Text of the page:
If you don’t keep your mules stabled after dark (or otherwise confined), they might escape and cause a wreck. If that happens, you will likely be found liable for the wreck and you and/or your insurance company might be paying for a personal injury settlement. In a case settled last month on Virginia’s rural Eastern Shore, this is exactly what happened. You might not own a mule, but your pet could also cause a wreck.
A 64-year-old man was driving home from a friend’s house around midnight on a two-lane highway. According to witnesses, the road was very dark and the posted speed limit was 55 mph. The driver collided with a mule that had escaped from a farm by the highway and wandered into the road. Neither the owner of the ranch nor the owner of the mule was aware of the mule’s escape. Horses confined inside the fence did not escape.
The driver sustained severe injuries, including complete quadriplegia. After several months of treatment in the hospital, he was placed in a nursing home. After 18 months, he died due to the injuries he sustained in the collision.
The case involved dispute over the adequacy of the electric fence, the construction of the fence, and the responsibilities of the mule owner’s insurance and the ranch owner’s insurance. The case was settled for $505,000 for the driver of the vehicle (plaintiff).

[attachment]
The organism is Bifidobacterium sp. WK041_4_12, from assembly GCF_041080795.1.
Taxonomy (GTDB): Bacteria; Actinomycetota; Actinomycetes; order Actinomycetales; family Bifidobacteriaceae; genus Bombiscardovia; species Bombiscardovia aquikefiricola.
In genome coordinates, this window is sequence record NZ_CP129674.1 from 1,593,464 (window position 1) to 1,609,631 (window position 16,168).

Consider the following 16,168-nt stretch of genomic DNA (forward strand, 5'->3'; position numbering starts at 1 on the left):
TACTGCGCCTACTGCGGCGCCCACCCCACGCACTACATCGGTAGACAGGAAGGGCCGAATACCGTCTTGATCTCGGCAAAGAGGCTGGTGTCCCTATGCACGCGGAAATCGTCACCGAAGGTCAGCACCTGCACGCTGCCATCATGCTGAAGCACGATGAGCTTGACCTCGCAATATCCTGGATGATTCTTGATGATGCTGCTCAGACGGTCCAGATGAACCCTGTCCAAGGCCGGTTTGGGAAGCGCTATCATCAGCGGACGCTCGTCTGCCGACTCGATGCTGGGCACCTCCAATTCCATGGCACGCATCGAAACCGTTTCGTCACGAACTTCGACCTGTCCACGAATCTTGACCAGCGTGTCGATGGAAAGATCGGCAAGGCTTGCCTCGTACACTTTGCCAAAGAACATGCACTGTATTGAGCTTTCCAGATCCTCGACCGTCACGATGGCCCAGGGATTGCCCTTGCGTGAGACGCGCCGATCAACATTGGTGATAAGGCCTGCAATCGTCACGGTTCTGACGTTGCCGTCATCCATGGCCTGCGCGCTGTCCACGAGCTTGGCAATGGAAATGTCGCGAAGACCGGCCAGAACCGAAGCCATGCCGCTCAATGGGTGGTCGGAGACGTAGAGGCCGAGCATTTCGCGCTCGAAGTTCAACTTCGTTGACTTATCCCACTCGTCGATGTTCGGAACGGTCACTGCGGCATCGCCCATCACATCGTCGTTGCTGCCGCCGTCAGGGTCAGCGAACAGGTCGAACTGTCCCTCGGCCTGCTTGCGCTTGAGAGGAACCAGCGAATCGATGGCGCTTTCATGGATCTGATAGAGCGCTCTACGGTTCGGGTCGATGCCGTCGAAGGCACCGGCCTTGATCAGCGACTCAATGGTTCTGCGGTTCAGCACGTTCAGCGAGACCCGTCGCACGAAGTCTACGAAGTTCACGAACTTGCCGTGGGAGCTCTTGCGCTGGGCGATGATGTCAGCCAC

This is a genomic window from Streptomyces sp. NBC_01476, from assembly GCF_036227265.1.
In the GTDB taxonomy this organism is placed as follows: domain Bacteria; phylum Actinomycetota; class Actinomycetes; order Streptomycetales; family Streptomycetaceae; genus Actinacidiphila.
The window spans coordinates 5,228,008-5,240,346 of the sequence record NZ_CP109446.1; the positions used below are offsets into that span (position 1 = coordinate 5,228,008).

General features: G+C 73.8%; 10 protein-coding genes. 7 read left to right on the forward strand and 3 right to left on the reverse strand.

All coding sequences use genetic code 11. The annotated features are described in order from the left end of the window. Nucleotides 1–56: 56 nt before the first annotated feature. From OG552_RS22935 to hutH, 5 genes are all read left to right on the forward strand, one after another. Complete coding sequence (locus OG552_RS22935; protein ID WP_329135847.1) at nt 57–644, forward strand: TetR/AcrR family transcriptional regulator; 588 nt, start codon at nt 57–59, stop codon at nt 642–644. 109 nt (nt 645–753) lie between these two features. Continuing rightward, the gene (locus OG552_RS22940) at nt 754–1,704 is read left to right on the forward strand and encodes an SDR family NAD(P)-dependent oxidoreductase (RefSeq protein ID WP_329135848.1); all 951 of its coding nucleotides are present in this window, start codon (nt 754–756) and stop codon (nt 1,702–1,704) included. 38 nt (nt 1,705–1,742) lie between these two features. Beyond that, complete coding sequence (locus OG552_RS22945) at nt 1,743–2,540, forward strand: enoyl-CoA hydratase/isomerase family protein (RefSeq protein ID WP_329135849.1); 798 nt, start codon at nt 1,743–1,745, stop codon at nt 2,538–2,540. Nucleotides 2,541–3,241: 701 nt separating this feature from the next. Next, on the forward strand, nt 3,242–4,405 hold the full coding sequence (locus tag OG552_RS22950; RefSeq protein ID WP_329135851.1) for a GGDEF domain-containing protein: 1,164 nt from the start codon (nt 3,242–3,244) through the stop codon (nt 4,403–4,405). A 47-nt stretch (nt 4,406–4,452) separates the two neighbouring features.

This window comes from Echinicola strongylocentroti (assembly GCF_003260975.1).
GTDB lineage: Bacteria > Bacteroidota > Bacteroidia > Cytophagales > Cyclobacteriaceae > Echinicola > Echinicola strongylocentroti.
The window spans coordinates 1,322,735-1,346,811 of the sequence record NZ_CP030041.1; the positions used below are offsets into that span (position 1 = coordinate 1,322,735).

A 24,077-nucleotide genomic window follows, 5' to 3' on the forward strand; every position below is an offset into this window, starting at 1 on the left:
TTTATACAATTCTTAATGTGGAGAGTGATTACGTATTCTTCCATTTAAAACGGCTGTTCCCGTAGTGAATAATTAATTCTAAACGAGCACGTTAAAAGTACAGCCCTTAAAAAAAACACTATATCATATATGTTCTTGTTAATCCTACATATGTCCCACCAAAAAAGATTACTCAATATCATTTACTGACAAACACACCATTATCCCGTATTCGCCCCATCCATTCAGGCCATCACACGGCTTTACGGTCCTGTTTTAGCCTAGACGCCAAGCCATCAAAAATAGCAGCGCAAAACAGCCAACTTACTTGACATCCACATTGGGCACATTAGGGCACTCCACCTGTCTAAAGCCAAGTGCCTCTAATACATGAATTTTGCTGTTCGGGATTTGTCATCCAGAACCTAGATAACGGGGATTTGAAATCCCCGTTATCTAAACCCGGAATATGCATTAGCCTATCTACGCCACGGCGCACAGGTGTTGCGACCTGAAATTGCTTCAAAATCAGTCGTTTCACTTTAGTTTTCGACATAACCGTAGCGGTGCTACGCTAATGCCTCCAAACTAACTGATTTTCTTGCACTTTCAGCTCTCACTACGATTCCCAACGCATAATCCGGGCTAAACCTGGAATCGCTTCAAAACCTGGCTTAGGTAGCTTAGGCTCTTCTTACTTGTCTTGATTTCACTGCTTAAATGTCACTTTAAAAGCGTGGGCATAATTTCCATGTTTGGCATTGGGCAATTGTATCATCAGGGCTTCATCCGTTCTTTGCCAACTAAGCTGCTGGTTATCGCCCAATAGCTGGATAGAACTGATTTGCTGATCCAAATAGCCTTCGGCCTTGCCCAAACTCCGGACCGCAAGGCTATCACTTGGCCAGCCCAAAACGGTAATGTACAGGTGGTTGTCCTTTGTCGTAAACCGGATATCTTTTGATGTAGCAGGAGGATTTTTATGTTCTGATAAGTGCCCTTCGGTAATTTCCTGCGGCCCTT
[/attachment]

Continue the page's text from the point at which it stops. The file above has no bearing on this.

If you are reading this post and thinking you don’t need to keep your mules stabled after dark because you don’t have any mules, please do not conclude that this post is irrelevant. This case involved an escaped mule on a dark highway. You might be surprised to learn that there are collisions every month involving cars or trucks and escaped animals. Many of these collisions occur at night.
Whether you live in an urban area and keep dogs, cats, pigs or other small pets or you live in a rural area and you keep cattle, horses, or other large animals, please understand that it is incumbent upon you to corral your pets and livestock so they do not wander into traffic and cause a wreck. Virginia has a fence code (Code of Virginia § 55-299). If you fail to take adequate steps to contain your animals, you might be held liable if they cause a crash in which someone is injured. Besides, you don’t want to risk the animal being harmed or killed either.
If you have been injured in a wreck caused by an escaped animal, call Altizer Law, P.C. We have handled this kind of case. We are here to help you obtain fair compensation for your hurts and harms.